Merseyside Derby Granted Permission to Go Ahead at Goodison Park

Jamie Spencer
The Merseyside derby may not be played at Goodison Park
The Merseyside derby may not be played at Goodison Park / David Goddard/Getty Images

The Merseyside derby between Liverpool and Everton in 11 days' time will be held at Goodison Park after receiving the necessary permission from a safety standpoint.

The game will still be played behind closed doors, as will be the new normal in the Premier League for the rest of this season at least, but Everton confirmed that it will not be moved to any of the proposed neutral venues following a decision from the local Ground Safety Advisory Group.

Neutral venues have been a major talking point in the ‘Project Restart’ debate in recent weeks. And while the majority of confirmed fixtures would go ahead at their intended venues, the Merseyside derby on 21 June was still awaiting confirmation as to where it would be played.

There had been fears that games of significant magnitude could see fans gather in large groups outside stadiums. The Merseyside derby, which has the potential for Liverpool to win a first league title in 30 years should Manchester City drop points against Arsenal a dew days earlier, is one.

To make things more complicated, the north west of England has the UK’s highest coronavirus infection rate. It is therefore a matter of public health in addition to policing, all of which was considered prior to permission to play it at Goodison being granted.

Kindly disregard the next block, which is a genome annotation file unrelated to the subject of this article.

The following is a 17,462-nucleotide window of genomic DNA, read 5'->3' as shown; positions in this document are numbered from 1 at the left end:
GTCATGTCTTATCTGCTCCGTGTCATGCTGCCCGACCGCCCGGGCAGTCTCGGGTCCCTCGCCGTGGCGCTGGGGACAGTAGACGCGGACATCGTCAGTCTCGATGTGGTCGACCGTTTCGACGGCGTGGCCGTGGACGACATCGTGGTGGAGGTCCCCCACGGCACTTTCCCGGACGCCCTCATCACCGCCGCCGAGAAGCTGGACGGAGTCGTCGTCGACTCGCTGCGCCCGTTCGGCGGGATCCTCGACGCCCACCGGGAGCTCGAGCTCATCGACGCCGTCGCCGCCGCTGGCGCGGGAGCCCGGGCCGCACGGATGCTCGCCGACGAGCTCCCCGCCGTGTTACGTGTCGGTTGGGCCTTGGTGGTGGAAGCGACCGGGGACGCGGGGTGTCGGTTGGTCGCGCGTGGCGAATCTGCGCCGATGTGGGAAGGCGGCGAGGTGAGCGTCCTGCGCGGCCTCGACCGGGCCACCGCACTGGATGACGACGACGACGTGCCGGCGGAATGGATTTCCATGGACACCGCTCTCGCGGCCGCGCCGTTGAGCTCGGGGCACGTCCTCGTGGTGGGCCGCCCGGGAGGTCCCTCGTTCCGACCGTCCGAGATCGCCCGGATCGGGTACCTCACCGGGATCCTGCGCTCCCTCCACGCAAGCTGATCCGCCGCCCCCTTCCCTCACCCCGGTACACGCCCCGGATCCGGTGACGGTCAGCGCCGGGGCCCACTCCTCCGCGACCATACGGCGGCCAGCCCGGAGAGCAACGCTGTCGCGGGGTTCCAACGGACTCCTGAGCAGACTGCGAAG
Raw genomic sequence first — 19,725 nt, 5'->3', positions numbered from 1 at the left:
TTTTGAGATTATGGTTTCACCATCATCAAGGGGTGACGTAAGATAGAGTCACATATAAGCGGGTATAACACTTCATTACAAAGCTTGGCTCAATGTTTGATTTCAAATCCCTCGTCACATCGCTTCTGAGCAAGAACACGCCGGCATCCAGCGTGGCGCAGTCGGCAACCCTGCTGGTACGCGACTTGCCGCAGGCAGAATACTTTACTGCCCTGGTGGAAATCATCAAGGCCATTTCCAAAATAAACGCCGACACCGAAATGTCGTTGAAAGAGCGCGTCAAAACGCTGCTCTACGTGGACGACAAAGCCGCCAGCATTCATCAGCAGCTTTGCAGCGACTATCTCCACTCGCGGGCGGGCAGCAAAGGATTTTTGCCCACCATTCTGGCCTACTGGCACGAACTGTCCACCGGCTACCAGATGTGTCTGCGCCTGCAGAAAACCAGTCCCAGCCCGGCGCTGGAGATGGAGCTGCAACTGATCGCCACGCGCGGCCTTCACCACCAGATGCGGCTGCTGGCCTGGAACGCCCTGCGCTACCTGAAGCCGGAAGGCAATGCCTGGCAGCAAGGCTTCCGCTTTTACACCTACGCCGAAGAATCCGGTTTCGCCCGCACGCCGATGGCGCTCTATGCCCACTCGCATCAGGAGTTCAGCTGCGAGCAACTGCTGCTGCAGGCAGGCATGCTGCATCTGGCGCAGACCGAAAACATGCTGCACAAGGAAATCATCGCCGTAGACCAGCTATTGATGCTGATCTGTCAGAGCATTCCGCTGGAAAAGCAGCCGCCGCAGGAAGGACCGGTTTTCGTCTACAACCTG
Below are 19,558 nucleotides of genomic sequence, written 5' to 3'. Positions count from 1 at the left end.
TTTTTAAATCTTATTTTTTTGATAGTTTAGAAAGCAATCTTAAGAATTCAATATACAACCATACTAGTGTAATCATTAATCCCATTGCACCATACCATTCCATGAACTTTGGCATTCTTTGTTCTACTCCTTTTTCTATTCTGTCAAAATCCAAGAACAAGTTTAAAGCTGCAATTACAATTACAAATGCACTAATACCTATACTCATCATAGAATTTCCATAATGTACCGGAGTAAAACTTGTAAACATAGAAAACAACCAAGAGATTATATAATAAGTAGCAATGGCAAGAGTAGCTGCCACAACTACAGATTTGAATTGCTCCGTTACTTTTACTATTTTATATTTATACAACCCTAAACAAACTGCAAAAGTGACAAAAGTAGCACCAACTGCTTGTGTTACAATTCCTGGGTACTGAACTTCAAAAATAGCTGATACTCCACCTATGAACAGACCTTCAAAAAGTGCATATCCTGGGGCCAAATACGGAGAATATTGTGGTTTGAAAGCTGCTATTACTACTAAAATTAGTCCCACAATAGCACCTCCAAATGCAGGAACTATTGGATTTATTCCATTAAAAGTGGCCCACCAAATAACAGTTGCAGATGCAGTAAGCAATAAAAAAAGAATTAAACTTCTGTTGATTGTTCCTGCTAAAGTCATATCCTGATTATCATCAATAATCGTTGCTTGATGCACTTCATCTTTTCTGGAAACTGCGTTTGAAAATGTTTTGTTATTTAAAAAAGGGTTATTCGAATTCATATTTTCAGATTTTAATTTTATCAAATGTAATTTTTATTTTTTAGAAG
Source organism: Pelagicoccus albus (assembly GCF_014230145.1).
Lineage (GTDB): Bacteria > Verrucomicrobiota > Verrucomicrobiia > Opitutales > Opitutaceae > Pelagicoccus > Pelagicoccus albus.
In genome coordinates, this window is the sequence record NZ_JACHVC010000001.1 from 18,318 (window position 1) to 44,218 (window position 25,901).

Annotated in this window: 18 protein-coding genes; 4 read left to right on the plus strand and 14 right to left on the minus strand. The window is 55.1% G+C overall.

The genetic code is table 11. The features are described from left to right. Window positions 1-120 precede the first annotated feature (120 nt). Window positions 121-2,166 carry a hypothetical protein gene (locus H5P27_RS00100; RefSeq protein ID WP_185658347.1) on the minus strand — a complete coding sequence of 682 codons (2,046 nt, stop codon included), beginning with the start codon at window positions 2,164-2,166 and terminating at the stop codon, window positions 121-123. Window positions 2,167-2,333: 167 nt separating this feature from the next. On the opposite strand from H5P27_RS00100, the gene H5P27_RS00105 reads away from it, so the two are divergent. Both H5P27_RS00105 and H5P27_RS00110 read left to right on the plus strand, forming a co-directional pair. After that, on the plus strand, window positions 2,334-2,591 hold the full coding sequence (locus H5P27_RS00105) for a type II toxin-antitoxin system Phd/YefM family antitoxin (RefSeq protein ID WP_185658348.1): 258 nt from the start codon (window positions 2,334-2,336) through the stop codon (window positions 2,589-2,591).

Journalist Rob Harris has additionally reported that Liverpool have been granted permission from local authorities to play all remaining home games this season at Anfield, meaning the club will in all probability win their first-Premier League title in the city.

The Athletic had reported on four alternative venues being up for consideration where the Merseyside derby could haven been played instead. The leading contender was Southampton’s St Mary’s stadium, which is just over 230 miles from the centre of Liverpool by road.

The other options were Wembley, Tottenham Hotspur Stadium and the King Power Stadium.

If Manchester City beat Arsenal in what will be the second game of ‘Project Restart’ on 17 June, it will mean that Liverpool cannot win the title against Everton and would have to wait for another few days until facing Crystal Palace on 24 June to have a chance to mathematically wrap things up.

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